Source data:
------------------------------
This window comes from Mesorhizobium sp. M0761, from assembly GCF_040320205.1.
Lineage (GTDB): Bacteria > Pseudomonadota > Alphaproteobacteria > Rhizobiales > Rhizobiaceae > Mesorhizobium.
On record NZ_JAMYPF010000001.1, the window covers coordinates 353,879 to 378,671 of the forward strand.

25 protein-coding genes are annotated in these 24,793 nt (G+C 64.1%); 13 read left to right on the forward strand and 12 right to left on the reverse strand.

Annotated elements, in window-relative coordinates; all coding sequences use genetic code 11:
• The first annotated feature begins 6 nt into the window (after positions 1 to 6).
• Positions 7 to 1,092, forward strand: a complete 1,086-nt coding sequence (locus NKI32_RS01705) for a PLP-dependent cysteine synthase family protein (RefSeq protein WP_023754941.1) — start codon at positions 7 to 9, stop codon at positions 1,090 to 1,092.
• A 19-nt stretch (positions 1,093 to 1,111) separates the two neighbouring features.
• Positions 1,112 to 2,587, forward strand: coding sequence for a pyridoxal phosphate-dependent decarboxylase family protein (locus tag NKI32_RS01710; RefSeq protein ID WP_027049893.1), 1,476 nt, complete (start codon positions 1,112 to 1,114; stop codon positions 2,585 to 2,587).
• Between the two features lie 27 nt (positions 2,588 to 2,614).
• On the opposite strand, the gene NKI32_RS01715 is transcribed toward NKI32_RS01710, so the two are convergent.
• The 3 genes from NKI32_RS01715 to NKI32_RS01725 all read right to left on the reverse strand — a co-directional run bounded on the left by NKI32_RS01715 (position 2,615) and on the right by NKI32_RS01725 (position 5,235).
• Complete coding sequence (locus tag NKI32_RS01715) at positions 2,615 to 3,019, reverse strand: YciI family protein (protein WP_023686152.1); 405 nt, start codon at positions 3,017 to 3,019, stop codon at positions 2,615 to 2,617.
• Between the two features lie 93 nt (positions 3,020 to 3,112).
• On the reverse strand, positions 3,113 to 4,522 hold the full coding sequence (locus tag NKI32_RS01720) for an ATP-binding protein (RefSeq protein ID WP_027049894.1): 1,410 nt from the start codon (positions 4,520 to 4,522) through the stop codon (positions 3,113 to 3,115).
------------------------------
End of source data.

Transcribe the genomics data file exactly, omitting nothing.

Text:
This window comes from Mesorhizobium sp. M0761, from assembly GCF_040320205.1.
Lineage (GTDB): Bacteria > Pseudomonadota > Alphaproteobacteria > Rhizobiales > Rhizobiaceae > Mesorhizobium.
On record NZ_JAMYPF010000001.1, the window covers coordinates 353,879 to 378,671 of the forward strand.

25 protein-coding genes are annotated in these 24,793 nt (G+C 64.1%); 13 read left to right on the forward strand and 12 right to left on the reverse strand.

Annotated elements, in window-relative coordinates; all coding sequences use genetic code 11:
• The first annotated feature begins 6 nt into the window (after positions 1 to 6).
• Positions 7 to 1,092, forward strand: a complete 1,086-nt coding sequence (locus NKI32_RS01705) for a PLP-dependent cysteine synthase family protein (RefSeq protein WP_023754941.1) — start codon at positions 7 to 9, stop codon at positions 1,090 to 1,092.
• A 19-nt stretch (positions 1,093 to 1,111) separates the two neighbouring features.
• Positions 1,112 to 2,587, forward strand: coding sequence for a pyridoxal phosphate-dependent decarboxylase family protein (locus tag NKI32_RS01710; RefSeq protein ID WP_027049893.1), 1,476 nt, complete (start codon positions 1,112 to 1,114; stop codon positions 2,585 to 2,587).
• Between the two features lie 27 nt (positions 2,588 to 2,614).
• On the opposite strand, the gene NKI32_RS01715 is transcribed toward NKI32_RS01710, so the two are convergent.
• The 3 genes from NKI32_RS01715 to NKI32_RS01725 all read right to left on the reverse strand — a co-directional run bounded on the left by NKI32_RS01715 (position 2,615) and on the right by NKI32_RS01725 (position 5,235).
• Complete coding sequence (locus tag NKI32_RS01715) at positions 2,615 to 3,019, reverse strand: YciI family protein (protein WP_023686152.1); 405 nt, start codon at positions 3,017 to 3,019, stop codon at positions 2,615 to 2,617.
• Between the two features lie 93 nt (positions 3,020 to 3,112).
• On the reverse strand, positions 3,113 to 4,522 hold the full coding sequence (locus tag NKI32_RS01720) for an ATP-binding protein (RefSeq protein ID WP_027049894.1): 1,410 nt from the start codon (positions 4,520 to 4,522) through the stop codon (positions 3,113 to 3,115).